Every year Merriam-Webster’s lexicographers, the authors or editors of a dictionary, have the honor of deciding the words to add, the ones to be removed, and the Word-Of-The-Year.
I envision these lexicographers deep down in a crypt with rows of old dictionaries, wearing brown robes and wire-framed glasses perched on their noses. In the real world, these dictionary scholars actively read current newspapers, publications, listen to various news mediums, and record the frequently with which word’s meaning is searched on-line.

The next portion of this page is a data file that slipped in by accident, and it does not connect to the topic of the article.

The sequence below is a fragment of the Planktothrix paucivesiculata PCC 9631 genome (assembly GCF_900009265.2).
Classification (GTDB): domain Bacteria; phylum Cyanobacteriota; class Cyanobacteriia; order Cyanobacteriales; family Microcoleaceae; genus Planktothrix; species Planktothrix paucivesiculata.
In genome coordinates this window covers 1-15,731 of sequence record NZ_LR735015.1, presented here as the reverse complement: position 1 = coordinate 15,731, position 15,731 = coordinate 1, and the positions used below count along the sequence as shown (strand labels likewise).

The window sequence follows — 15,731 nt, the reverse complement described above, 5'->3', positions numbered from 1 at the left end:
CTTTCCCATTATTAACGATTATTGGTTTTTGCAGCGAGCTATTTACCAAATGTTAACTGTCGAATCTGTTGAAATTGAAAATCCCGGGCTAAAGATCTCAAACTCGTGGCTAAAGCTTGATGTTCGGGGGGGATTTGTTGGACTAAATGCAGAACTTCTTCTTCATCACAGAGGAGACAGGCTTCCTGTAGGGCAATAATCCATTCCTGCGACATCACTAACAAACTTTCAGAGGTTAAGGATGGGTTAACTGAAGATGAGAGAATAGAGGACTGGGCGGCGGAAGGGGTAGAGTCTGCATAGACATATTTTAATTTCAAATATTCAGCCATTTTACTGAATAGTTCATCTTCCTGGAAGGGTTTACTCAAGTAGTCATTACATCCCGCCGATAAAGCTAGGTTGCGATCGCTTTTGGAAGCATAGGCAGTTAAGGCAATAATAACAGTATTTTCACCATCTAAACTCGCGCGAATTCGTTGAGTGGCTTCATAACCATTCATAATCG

The winner for 2021 Word-Of-The-Year is vaccine.
But, wait! There’s more. A second runner-up Word-Of-The-Year was sent from the crypt. It is a word from the 14th century – perseverance, defined as “continued effort to do or achieve something despite difficulties, failure, or opposition; steadfastness.”
Perseverance’s popularity rose because a seventh-grader Alexander Mather submitted the term to NSA’s contest’s “Name the Rover”. Of the 28,000 entries, Alexander’s word was selected. Clearly NASA loved it! On February 18, 2021, NASA’s Mars rover “Perseverance” landed safely on Mars after seven months and over 3000 million miles.
I love this word – “pər-sə-ˈvir-ən(t)s” I hope you like it. Feel free to use it in your writing, words of wisdom, or self-encouraging thoughts.